You hear a lot about happiness, and some of what you hear (money, fame, good looks) actually makes very little difference in happiness for most of us. But the data suggests that positive attitude really does boost well-being.
You might choose to practice positivity at work in these ways:
1. Write down your Best Possible Future at work, looking about three years ahead. This nurtures optimism, which boosts your mood, and that improves brain function, making your best possible future more likely to come true. We do this every year at Happy Brain Science and we love doing it. It’s also interesting to see how our best possible future changes over the years. Some years we get remarkably close to achieving our best possible futures, and I think writing them down is a helpful factor in that success.
2. Savor good moments. You are wired with what scientists call a “negativity bias”. Unpleasant events carry more weight, get more emphasis from our brains. The exact ratio is still to be determined, but evidence suggests it takes many positive events to outweigh a negative one. Overcome this natural wiring in order to be happier. Truly stop, be present, and savor good moments when they happen. You might savor countless things. Here are a few ideas to get you started:
- Taste and appreciate your morning coffee.
- Make eye contact and smile at a colleague.
- Notice how talented your peers are.
- Cherish the results you produce.
- Really taste the food you eat at work.
- Appreciate a good work challenge when you get one.
3. Spot strengths in others. As an executive coach, I’m trained to listen to people’s energy as they talk. If a client starts talking higher and faster, it indicates rising energy. That means that client is likely describing an activity that uses her strengths–where her performance is high and the work is energizing. If that same client starts talking more slowly and in a lower pitched voice, it may indicate an aspect of work that drains her of energy.
You don’t have to be an executive coach to spot a colleague’s strengths. Watch: when does my colleague perform best or near her best, consistently? What gets her excited? What seems to fill her with energy? Tell your colleagues about the strengths you see.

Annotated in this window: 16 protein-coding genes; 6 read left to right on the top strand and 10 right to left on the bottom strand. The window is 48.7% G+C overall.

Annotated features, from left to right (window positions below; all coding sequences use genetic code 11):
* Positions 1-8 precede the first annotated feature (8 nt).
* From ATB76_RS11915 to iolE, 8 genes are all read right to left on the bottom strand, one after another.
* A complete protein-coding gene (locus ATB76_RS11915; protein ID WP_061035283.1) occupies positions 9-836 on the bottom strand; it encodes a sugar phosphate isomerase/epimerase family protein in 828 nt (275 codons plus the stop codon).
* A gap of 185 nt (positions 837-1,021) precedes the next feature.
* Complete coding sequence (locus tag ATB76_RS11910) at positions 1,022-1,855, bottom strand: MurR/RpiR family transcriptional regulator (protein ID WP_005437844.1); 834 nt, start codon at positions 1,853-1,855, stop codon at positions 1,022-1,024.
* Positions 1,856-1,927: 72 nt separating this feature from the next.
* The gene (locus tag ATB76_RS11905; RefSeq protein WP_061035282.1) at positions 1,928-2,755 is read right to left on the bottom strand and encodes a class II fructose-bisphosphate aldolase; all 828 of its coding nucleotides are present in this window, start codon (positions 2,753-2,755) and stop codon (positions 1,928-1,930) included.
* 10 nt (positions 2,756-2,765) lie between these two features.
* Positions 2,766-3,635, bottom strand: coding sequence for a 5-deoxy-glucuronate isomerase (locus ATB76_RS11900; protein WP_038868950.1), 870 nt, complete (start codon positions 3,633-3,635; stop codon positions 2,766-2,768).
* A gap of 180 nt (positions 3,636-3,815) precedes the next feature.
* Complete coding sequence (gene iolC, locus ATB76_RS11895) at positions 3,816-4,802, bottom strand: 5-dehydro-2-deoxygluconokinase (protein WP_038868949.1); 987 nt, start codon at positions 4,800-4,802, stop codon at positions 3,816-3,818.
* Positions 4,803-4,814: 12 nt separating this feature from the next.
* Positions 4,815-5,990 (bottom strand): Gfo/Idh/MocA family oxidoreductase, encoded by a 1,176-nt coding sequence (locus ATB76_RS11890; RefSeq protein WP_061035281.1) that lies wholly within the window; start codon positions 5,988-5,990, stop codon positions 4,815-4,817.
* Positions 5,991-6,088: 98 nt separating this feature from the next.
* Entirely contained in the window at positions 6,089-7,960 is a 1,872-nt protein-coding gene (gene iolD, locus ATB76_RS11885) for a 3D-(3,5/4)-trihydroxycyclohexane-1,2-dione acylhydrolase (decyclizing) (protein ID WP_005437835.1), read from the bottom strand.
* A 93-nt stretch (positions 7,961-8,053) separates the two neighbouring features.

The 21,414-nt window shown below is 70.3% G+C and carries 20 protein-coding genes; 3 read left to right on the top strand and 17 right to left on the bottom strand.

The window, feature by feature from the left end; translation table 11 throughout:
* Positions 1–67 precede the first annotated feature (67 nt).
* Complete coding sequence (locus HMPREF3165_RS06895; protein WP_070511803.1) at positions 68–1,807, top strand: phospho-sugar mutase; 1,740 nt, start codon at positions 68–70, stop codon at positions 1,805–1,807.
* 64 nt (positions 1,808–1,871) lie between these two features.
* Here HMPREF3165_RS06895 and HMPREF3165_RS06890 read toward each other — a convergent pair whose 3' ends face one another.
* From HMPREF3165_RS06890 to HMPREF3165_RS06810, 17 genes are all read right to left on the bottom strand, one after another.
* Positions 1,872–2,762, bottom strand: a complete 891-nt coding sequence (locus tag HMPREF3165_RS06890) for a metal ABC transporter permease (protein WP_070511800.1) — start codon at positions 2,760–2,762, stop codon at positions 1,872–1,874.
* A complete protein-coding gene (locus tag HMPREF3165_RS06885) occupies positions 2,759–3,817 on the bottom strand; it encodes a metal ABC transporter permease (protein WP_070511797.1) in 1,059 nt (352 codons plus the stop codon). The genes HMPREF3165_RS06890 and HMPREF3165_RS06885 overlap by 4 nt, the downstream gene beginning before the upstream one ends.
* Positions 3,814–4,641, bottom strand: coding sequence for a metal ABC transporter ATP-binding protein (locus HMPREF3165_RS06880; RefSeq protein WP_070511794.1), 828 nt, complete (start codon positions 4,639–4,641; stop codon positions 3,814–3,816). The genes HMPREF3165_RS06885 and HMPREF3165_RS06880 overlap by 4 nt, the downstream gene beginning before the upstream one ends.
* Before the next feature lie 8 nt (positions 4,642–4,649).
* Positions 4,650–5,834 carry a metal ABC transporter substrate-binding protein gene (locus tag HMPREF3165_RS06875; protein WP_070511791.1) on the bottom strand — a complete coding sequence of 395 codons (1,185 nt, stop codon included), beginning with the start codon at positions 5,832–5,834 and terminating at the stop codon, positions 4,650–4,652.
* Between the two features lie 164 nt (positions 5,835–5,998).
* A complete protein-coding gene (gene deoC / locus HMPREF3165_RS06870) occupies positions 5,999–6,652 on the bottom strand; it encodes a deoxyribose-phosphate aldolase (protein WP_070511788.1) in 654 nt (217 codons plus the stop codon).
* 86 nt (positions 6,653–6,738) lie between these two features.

Survey data shows that most of us are highly motivated by recognition, and that we don’t get enough of it. Having your strengths recognized is one of the most personal and uplifting forms of recognition.
4. Start meetings with recognitions. Start a regular meeting with a few minutes of recognitions, where anyone can express gratitude or kudos to someone else. This is important because recognitions create positive emotions.
The problem in a typical meeting is that negative comments outweigh positive comments. Because we have the “negativity bias”, described above, it takes several positive comments to balance out a negative one.
Starting a meeting with genuine, specific praise creates a high ratio of positive to negative comments. This leads to happier brains doing better, more creative work.
We aren’t wired to focus on the positive. Our “negativity bias” means we tend to pay more attention to what’s wrong than what’s right. But practicing positivity can overcome this natural bias, leaving us happier, more creative, and more resilient as a result.
If you would like more on practicing positivity, please check out our online course.
Scott Crabtree is the Founder and Chief Happiness Officer at Happy Brain Science, He empowers individuals and organizations to apply findings from cutting-edge neuroscience and psychology to boost productivity and happiness at work.
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Tina Hallis, Ph.D. is Chief Positivity Officer of The Positive Edge, a company dedicated to helping people and organizations increase their positivity to improve the quality of people’s work lives and the quality of company cultures. She is certified in Positive Psychology, an authorized partner for Everything DiSC®, and a Professional Member of the National Speaker’s Association